Wednesday, March 7, 2018

New Historic Interpretive Panel at Winter Street Bridge is Misleading

You might remember that one of the conditions for demolishing the old bridge on Winter Street across Shelton Ditch was to install some interpretive signage about the history and significance of the bridge.

New interpretive signage on corner of Winter and Trade
The panel was silently installed - this winter, perhaps? - and it merits some comment. It's very strange, more than a little misleading. It's not that it is factually wrong; the information on it is quite good!

From here the problem seems to be several mismatches between the reader implied by the text as written and the actual, likely audience as intended. The facts don't line up with the right things for readers who cannot supply additional context. In language and in design the rhetoric is a little sideways, leading to disconnects on time and place.

Images don't always Align with Caption or Explanation

Take the header. "Civic Bridge Building in the Capital City: Salem Bridges 1927-1930."

New signage about the bridges of RA Furrow
The sign is installed on the Winter Street bridge, but what is shows is the Commercial Street bridge that was just replaced between 2012-2014. And it shows a "dissolve" between the old and new bridge.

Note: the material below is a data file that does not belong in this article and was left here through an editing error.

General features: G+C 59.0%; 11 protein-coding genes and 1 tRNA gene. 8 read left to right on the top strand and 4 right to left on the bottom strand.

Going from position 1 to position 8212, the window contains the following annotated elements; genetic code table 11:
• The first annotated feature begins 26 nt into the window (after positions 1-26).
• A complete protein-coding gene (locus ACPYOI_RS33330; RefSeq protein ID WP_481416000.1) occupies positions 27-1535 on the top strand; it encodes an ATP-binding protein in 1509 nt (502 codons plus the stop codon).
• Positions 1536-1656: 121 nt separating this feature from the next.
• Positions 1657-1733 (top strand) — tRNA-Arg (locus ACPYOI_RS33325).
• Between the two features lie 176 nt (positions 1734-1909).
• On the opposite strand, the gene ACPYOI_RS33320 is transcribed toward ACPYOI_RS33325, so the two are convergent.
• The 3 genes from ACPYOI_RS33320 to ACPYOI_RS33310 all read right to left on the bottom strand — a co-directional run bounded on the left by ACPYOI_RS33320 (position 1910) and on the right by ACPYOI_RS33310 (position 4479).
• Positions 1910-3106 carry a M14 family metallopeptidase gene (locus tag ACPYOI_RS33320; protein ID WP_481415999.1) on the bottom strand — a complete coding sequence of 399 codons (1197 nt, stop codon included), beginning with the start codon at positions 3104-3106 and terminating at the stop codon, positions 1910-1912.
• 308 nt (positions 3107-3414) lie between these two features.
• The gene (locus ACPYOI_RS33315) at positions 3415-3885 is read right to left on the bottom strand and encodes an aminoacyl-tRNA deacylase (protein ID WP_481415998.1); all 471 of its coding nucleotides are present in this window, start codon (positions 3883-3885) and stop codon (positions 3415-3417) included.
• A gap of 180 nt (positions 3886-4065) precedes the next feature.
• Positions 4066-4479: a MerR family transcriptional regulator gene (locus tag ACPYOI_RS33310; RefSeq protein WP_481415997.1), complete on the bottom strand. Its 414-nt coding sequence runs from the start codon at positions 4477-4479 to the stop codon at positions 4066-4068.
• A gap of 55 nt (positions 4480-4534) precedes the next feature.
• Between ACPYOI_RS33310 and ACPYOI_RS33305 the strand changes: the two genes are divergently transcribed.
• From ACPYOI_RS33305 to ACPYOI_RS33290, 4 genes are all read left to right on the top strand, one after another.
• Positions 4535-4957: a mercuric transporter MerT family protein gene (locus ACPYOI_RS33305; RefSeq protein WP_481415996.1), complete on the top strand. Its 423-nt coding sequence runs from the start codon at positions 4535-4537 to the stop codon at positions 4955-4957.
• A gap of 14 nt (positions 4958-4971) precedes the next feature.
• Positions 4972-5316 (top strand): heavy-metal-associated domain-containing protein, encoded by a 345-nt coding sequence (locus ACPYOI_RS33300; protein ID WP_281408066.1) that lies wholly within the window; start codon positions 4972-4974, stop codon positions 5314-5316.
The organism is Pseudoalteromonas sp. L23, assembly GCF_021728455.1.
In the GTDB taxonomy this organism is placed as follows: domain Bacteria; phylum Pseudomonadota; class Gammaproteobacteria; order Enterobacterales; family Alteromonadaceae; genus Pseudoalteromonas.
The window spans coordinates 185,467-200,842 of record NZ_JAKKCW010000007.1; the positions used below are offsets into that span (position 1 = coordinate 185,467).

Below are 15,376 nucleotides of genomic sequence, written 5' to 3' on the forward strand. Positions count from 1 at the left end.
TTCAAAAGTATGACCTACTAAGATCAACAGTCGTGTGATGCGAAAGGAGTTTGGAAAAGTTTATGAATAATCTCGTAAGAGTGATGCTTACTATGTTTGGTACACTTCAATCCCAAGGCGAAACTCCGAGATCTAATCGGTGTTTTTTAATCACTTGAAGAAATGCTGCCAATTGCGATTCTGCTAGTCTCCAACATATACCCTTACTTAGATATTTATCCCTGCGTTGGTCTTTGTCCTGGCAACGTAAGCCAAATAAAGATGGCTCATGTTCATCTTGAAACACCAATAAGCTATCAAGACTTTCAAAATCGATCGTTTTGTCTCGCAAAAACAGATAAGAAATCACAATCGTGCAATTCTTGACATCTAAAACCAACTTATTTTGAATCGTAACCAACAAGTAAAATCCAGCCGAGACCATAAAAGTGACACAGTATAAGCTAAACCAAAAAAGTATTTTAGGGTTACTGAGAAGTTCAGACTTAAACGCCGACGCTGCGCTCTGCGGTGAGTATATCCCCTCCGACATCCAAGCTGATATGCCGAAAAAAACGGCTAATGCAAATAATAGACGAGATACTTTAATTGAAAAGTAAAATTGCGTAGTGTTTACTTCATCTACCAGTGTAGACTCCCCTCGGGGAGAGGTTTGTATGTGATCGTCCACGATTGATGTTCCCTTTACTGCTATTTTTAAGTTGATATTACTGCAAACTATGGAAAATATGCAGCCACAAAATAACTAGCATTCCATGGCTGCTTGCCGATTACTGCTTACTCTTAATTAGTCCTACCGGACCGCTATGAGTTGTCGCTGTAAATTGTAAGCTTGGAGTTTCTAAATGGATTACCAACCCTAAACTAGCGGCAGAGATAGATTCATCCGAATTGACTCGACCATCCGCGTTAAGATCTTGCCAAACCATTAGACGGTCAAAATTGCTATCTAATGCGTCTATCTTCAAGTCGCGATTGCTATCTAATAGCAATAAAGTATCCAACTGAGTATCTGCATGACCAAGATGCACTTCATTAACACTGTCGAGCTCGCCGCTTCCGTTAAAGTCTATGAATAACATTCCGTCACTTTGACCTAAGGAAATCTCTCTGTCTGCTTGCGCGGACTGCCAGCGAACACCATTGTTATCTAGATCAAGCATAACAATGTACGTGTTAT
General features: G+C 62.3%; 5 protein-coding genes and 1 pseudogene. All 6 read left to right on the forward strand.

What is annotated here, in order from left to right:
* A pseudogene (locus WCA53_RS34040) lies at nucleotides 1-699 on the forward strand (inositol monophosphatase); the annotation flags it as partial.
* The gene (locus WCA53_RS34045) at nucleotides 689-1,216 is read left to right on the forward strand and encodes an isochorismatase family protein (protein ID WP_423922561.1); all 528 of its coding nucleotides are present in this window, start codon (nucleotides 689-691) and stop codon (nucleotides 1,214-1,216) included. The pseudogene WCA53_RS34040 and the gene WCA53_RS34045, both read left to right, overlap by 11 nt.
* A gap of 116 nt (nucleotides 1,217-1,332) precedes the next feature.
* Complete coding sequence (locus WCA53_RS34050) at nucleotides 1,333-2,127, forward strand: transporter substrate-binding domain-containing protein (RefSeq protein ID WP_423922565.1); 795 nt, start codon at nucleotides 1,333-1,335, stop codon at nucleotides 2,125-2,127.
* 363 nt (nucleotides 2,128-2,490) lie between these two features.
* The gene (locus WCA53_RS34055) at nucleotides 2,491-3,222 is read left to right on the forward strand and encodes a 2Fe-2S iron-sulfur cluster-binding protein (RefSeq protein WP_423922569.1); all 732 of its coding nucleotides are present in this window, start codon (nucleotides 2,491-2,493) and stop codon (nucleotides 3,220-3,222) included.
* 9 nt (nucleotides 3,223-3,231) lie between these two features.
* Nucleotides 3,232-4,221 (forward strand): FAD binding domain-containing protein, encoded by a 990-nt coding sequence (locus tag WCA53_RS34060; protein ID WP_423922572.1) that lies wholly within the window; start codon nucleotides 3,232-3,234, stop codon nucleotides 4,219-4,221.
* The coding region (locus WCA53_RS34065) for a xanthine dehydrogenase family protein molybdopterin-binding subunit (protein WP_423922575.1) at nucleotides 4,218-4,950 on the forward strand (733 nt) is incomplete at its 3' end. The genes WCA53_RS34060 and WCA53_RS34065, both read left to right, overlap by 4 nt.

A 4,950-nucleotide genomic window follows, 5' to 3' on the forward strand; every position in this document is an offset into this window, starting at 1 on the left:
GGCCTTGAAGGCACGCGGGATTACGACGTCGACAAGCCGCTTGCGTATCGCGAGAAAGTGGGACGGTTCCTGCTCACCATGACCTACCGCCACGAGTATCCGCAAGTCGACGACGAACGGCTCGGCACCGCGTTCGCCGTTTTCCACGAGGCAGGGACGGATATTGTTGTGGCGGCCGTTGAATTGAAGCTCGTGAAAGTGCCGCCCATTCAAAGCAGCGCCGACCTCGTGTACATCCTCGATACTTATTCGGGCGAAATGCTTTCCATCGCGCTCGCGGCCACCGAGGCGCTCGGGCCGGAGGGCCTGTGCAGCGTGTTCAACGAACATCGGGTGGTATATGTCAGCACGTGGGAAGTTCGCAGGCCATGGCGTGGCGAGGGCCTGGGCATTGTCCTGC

So there are two big disconnects in time and in place here on the image:
  • The timeline for the image actually on the sign is not 1927-1930, but instead is more like 1930-2014
  • The image shows the Commercial Street bridge, not the Winter Street bridge, and does not explain this in an obvious way. It is mislabeled, really. (Even the photo credit in tiny print fails to identify the true place.)
There's an unforced randomness to the image-caption relationship! It is factually incoherent for someone who doesn't know about the two bridges already.

This disconnect is carried throughout both sides of the panel. It's really misleading. The sign is very handsome and all, but the information on it is somehow inattentive to a reader who doesn't already know something of the history. To make the facts line up, you have to fill in a lot of blanks.

But these gaps make for a mismatch between implied audience and the information that audience is likely to have. It's like the sign is talking past most people and actually talking to preservationists who already know about and already value Ray Archie Furrow, the original bridge's designer and engineer.

On the flip side is a map that shows the locations of all the bridges associated with RA Furrow and the Salem orbit of Conde McCullough's design sensibility and professional associates.

Bridge location map, with starred
"R A Furrow" bridge sites (detail)

Numbered key to location map (detail)
But the map and its legend is misleading, not exactly wrong, but again misjudging the most significant detail for the intended audience.
  • Bridge #1 on Pringle Creek (the header at top) was demolished and replaced in 2014. 
  • Bridge #2 on Shelton Ditch (the site of the sign) was demolished and replaced in 2016.